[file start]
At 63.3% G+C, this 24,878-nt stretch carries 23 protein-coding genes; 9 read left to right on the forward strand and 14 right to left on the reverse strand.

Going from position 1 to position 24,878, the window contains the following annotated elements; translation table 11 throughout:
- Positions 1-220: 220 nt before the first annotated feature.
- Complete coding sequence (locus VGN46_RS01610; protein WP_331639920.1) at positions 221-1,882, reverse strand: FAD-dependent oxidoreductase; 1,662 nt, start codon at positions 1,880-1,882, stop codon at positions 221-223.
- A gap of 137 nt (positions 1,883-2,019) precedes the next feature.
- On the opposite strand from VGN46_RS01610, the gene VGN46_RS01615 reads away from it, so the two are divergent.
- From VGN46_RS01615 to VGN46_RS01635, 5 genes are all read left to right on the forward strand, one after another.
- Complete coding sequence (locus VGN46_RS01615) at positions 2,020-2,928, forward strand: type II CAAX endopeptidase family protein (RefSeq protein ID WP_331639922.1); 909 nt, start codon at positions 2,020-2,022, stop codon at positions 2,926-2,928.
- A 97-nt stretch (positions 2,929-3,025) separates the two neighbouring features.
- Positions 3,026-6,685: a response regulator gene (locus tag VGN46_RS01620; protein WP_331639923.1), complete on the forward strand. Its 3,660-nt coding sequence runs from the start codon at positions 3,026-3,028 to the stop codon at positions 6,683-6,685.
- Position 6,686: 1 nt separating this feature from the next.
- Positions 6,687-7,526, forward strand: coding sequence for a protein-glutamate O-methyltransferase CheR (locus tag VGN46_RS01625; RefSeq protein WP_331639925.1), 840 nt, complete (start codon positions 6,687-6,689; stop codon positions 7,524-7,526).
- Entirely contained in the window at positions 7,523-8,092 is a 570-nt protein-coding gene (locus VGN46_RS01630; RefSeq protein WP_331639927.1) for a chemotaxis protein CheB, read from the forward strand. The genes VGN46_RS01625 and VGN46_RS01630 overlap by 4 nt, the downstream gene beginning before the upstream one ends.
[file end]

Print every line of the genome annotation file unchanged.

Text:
At 63.3% G+C, this 24,878-nt stretch carries 23 protein-coding genes; 9 read left to right on the forward strand and 14 right to left on the reverse strand.

Going from position 1 to position 24,878, the window contains the following annotated elements; translation table 11 throughout:
- Positions 1-220: 220 nt before the first annotated feature.
- Complete coding sequence (locus VGN46_RS01610; protein WP_331639920.1) at positions 221-1,882, reverse strand: FAD-dependent oxidoreductase; 1,662 nt, start codon at positions 1,880-1,882, stop codon at positions 221-223.
- A gap of 137 nt (positions 1,883-2,019) precedes the next feature.
- On the opposite strand from VGN46_RS01610, the gene VGN46_RS01615 reads away from it, so the two are divergent.
- From VGN46_RS01615 to VGN46_RS01635, 5 genes are all read left to right on the forward strand, one after another.
- Complete coding sequence (locus VGN46_RS01615) at positions 2,020-2,928, forward strand: type II CAAX endopeptidase family protein (RefSeq protein ID WP_331639922.1); 909 nt, start codon at positions 2,020-2,022, stop codon at positions 2,926-2,928.
- A 97-nt stretch (positions 2,929-3,025) separates the two neighbouring features.
- Positions 3,026-6,685: a response regulator gene (locus tag VGN46_RS01620; protein WP_331639923.1), complete on the forward strand. Its 3,660-nt coding sequence runs from the start codon at positions 3,026-3,028 to the stop codon at positions 6,683-6,685.
- Position 6,686: 1 nt separating this feature from the next.
- Positions 6,687-7,526, forward strand: coding sequence for a protein-glutamate O-methyltransferase CheR (locus tag VGN46_RS01625; RefSeq protein WP_331639925.1), 840 nt, complete (start codon positions 6,687-6,689; stop codon positions 7,524-7,526).
- Entirely contained in the window at positions 7,523-8,092 is a 570-nt protein-coding gene (locus VGN46_RS01630; RefSeq protein WP_331639927.1) for a chemotaxis protein CheB, read from the forward strand. The genes VGN46_RS01625 and VGN46_RS01630 overlap by 4 nt, the downstream gene beginning before the upstream one ends.